He did not want to change his mind again. He had no intention of changing his mind.

    With the passing of each second Breton had made the same pledge....

    (pp. 101-144)

    It was Friday afternoon.

    With a red pen, Mishima Keiko was editing the proofs of a column to be carried in a women’s magazine. At a workstation along the wall, another temp, a designer, was working on the layout for a special insert called “A Complete Guide to Orgasm” for the same magazine.

    Everyone else had cleared out.

    All was quiet.

    From the headphones strapped over the designer’s ears, a faint drumming could be heard.

    It must be incredibly loud for him.

    With that sort of work, you’d need something to numb your mind.

    Sakakibara Kōji slugged down the last...

    (pp. 145-186)

    The day after the funeral, there came a call from Kasadera’s mother.

    If there was anything that Sakakibara wanted from among the books and papers that he had accumulated, she wanted him to take it.

    She said she’d take the remaining books to a used book dealer.

    Kasadera Tōru had been the youngest of three brothers.

    His parents were currently living with the eldest son and his wife in Shizuoka. The middle son was in Nagoya.

    Apparently, they had found a buyer for the house in Shibuya where he had been living alone.

    “I see. I will come take a...

    (pp. 187-228)

    Konami Shichirō, a translator, received a phone call from Harado Zenji in Osaka.

    Harado taught English literature at a university in Kyoto. In his early thirties, he was very active as a scholar.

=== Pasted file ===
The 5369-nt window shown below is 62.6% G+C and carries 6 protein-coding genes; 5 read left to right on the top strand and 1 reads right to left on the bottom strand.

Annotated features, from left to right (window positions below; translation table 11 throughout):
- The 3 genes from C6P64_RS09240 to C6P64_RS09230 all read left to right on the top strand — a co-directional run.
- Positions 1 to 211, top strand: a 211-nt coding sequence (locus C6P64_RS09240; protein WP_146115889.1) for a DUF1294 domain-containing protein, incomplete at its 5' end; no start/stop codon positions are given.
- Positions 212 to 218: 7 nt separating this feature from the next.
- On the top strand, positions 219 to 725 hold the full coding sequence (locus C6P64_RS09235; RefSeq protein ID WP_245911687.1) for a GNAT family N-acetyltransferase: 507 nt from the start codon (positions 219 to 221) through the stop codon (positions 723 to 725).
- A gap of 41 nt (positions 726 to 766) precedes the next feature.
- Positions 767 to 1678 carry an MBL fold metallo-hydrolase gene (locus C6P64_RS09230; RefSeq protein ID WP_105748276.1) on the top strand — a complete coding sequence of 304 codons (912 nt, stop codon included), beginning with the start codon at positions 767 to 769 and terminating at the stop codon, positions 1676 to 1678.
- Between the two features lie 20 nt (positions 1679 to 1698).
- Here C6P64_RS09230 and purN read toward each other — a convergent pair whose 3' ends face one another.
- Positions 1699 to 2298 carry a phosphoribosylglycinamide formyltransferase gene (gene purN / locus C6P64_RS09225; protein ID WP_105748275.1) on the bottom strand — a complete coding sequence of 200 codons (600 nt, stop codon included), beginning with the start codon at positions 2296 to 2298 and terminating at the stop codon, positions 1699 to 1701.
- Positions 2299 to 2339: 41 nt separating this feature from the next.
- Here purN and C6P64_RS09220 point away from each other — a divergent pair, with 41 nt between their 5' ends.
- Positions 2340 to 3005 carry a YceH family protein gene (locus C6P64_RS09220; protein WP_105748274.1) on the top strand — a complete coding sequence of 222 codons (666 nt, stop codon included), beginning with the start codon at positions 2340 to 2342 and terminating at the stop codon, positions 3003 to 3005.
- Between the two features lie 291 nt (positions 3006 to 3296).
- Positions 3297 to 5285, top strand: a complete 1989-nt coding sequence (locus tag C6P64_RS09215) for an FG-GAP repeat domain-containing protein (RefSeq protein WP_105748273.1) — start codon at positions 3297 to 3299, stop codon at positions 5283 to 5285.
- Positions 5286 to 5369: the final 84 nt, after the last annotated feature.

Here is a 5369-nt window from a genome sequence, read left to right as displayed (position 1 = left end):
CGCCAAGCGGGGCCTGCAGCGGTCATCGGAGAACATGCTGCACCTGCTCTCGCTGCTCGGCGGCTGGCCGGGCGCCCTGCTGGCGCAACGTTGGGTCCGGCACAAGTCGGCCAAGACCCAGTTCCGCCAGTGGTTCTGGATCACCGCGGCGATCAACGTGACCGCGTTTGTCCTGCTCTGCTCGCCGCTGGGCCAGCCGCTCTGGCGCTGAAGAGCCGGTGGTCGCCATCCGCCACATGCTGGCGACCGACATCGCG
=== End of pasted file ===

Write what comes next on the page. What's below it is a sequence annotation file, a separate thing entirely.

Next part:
Fond of science fiction and fantasy literature, he also contributed reviews and essays on these topics to scholarly journals.

    SF was Konami Shichirō’s principal line of work. In addition to translations, he wrote essays and occasionally published novels under a pen name.

    For two years, he had been writing a column in a monthly journal in collaboration with Harado.

    Each month they would make a selection of...

    (pp. 229-240)

    “. . . Another universe . . . inconceivable . . . with words I would fashion it . . . or so I thought. But words proved too imperfect for the task. And so I used a little trick where their imperfection caused distortion . . . Dobaded . . . Exactly . . . The word was a sort of adhesive . . .”

    Sakamoto listened. He listened through the ears of the man named Schmitt, mercenary leader of the Massacre of 2131 on Mars.

    Through his ears . . . ? Well, that wasn’t it exactly. The...

  11. AFTERWORD: Vortex Time
    (pp. 241-264)
    Thomas Lamarre

    Like Kawamata Chiaki’s other novels,Death Sentencesmoves quickly, reads rapidly. Nearly every sentence is set off as a paragraph, and sentences are short, simple, and on the whole, regular and complete, which imparts a great deal of energy to the sentence, visually and verbally. Exceptions to the rule—paragraphs of two or three or (rarely) four compact sentences—confirm the overall sense of the power and simplicity of the standard sentence. But such simplicity is not that of, say, Gustave Flaubert, where limpidness is tortuously wrung from language with endless revision, resulting in awkward yet striking rhythms. Nor do...

  12. NOTES
    (pp. 265-268)
  13. Back Matter
    (pp. 269-269)